Iron nutrition in plants is a very complicated subject. It’s difficult to get your head around it. One of the reasons is that there are many chemical forms of iron in soil, and they vary in their solubility and availability to plants. It can comprise up to 5% of the Earth’s crust, the most common form being ferric oxide, Fe2O3, or hematite. You have seen this in the form of red soils in various parts of the world. But this iron form, common as it is, is not available to plants. There are many other forms, including oxides, hydroxides and sulfides. Iron also exists in two common ionic states, the ferrous or +2 ion, and the ferric or +3 ion.
So, as fertilizer people, how do we sort this out? Number one, understand that iron deficiency is almost never a lack of iron in soil. It is a lack of iron AVAILABILITY. What makes iron unavailable? Well, many things. High pH, high manganese, calcium, phosphorus, copper or zinc will reduce availability. Also overly wet or waterlogged soil, especially if they are cool. Hot, dry summers can also aggravate iron deficiency. But why? Aren’t those conditions the opposite of cool and waterlogged?
The answer comes down to roots, and how plants deal with iron and iron availability. First, plants must MINE iron. They expend energy to actively absorb it. When plants are iron deficient, their root structure changes both chemically and physically. They grow more root hairs, and create special cells that spit out hydrogen ions, which are acidity. This is pretty cool. When plants can’t get enough iron, they secrete acids in the root zone to make iron more available. That’s a neat trick. However, this acid secretion only happens right behind the root tip in newly developed roots. Therefore, if your soil conditions are not conducive to new root growth, the plants will have trouble absorbing iron.
Many of us have seen overly wet container plants in nurseries showing iron deficiency. Plants growing in saturated media have difficulty growing new roots, and therefore difficulty in absorbing iron. One of the first things I do is check iron deficient plants for root rot. Root disease and iron deficiency often go hand-in-hand. Sometimes the plants with a little root disease will not suck the pot dry, and will stay wetter than the surrounding plants. The cycle of root disease and iron deficiency will spin until it gets out of hand until you have some plants with good size, good color and good roots, while others are stunted and yellow with few roots. Blocks of plants with iron deficiency from being too wet will also show less iron deficiency along the edge of the block, where plants dry out faster.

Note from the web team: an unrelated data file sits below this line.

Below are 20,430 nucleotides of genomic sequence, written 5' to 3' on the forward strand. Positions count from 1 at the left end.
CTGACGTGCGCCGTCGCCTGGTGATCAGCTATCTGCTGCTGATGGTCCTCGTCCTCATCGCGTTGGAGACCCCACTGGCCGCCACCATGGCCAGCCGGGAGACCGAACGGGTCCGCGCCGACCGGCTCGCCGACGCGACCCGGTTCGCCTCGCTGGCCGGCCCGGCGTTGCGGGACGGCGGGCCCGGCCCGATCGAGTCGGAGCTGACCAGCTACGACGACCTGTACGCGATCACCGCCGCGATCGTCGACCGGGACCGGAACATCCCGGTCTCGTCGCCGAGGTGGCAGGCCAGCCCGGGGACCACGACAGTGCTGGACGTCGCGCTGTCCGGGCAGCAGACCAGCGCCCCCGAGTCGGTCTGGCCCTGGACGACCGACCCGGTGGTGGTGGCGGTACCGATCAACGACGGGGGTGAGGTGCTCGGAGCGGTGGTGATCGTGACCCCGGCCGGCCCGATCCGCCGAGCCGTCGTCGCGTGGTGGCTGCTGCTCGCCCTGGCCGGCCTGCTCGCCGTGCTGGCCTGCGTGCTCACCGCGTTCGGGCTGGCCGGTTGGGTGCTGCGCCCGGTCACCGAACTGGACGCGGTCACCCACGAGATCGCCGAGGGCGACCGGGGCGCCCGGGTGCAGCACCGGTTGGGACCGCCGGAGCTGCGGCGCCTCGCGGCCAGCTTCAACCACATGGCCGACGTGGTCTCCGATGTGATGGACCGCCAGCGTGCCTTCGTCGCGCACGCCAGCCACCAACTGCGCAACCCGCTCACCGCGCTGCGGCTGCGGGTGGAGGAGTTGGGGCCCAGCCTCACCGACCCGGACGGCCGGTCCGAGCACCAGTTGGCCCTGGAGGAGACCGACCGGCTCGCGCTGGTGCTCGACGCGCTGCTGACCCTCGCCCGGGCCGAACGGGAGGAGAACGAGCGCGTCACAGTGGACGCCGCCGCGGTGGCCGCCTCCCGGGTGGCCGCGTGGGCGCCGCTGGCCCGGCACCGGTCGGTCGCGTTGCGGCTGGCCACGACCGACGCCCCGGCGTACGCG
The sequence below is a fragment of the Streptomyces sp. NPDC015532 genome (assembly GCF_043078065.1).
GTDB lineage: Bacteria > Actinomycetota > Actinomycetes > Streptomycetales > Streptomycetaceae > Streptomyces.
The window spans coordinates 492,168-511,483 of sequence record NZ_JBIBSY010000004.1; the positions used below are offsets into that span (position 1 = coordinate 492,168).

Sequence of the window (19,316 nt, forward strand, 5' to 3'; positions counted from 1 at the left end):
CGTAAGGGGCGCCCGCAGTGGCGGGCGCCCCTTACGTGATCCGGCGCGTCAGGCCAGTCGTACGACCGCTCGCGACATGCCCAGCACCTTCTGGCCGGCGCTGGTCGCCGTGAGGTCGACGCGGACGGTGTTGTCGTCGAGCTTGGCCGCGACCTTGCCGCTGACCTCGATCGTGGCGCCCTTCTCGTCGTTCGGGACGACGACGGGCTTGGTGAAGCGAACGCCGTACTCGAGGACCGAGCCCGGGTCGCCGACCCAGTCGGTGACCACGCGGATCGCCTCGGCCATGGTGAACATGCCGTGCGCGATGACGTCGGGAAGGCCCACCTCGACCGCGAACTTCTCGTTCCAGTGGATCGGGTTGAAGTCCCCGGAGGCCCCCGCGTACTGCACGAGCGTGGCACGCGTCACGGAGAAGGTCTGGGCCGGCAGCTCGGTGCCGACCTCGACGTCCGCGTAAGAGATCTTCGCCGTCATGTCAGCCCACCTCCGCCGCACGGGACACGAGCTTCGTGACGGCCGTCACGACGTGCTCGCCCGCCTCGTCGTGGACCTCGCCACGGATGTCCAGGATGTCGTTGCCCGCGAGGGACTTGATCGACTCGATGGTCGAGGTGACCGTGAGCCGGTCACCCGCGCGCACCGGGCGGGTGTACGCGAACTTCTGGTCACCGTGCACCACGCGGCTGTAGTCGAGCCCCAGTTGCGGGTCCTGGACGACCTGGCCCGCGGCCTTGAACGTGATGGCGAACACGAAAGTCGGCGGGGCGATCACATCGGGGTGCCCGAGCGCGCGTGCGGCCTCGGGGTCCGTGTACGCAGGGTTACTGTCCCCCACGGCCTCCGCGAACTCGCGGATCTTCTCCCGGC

Now, let’s talk about the quality of that water in overly wet nursery plants. Many of you deal with customers who have high pH, alkaline water. This water tends to make media pH rise. Overly wet plants will not only often have a higher pH, but the carbonates and bicarbonates in the root zone moisture will reduce iron availability. Some growers have high iron in their irrigation water, but this iron is rarely available to plants. I remember seeing hibiscus plants that were covered in rust. However, when you wipe the rust away, the plants were iron chlorotic underneath. They were covered with iron, but iron they could not use to make chlorophyll.
Grasses, primarily those in the family Poaceae, use an additional trick to absorb iron. They can secrete chelating agents from their roots in order to make iron more available in the immediate root zone. This is oversimplified, but plants basically must either reduce Fe+3 to Fe+2 in order to make it available, or they have to chelate it in the root zone.
A very important consideration in iron nutrition are iron to manganese ratios. Iron and manganese are antagonistic to each other, both in soil and in plant tissue. Too much of one will tend to induce a deficiency of the other. In most plants, I like to see the iron to manganese ratios roughly one to one, both in soil and leaf. If the ratio is more than two to one in either direction, the low element may well show deficiency symptoms. Remember this, it will help you a lot.
However, there is another dirty little secret to consider. (I TOLD you this was complicated, right?) The secret is that you can’t necessarily count on the iron in a tissue analysis being available to the plant. Plants can often take up iron in unavailable forms, especially in monocots. Many times I have compared tissue analysis of green and chlorotic plants. The chlorotic ones often show MORE IRON than the green plants do. Why would this be? The deficient plants “know” they are deficient, and they are working in the root zone to absorb more iron, though it isn’t necessary available for making chlorophyll. I also learned a long time ago that if you look at a tissue analysis of a chlorotic plant, and everything is in the good range, then iron is likely your problem. Dust also contains a lot of iron, and if leaf samples are not properly washed prior to analysis, the dust will affect the iron level in the reading.
So, to sum up, you can take away the following:
- Soil iron it exists in many chemical states, most of which are not available.
- Plants needs to have new root growth in order to properly absorb iron.
- Iron availability is greatly reduced by high soil pH.
- Iron deficiency can also be induced by high manganese, high calcium, high phosphorus, high copper or high zinc.
- Iron in tissue analyses aren’t necessarily available, especially in monocots.
- Your clients can avoid many of these problems with good foliar applications of iron chelates, or with soil applied iron products.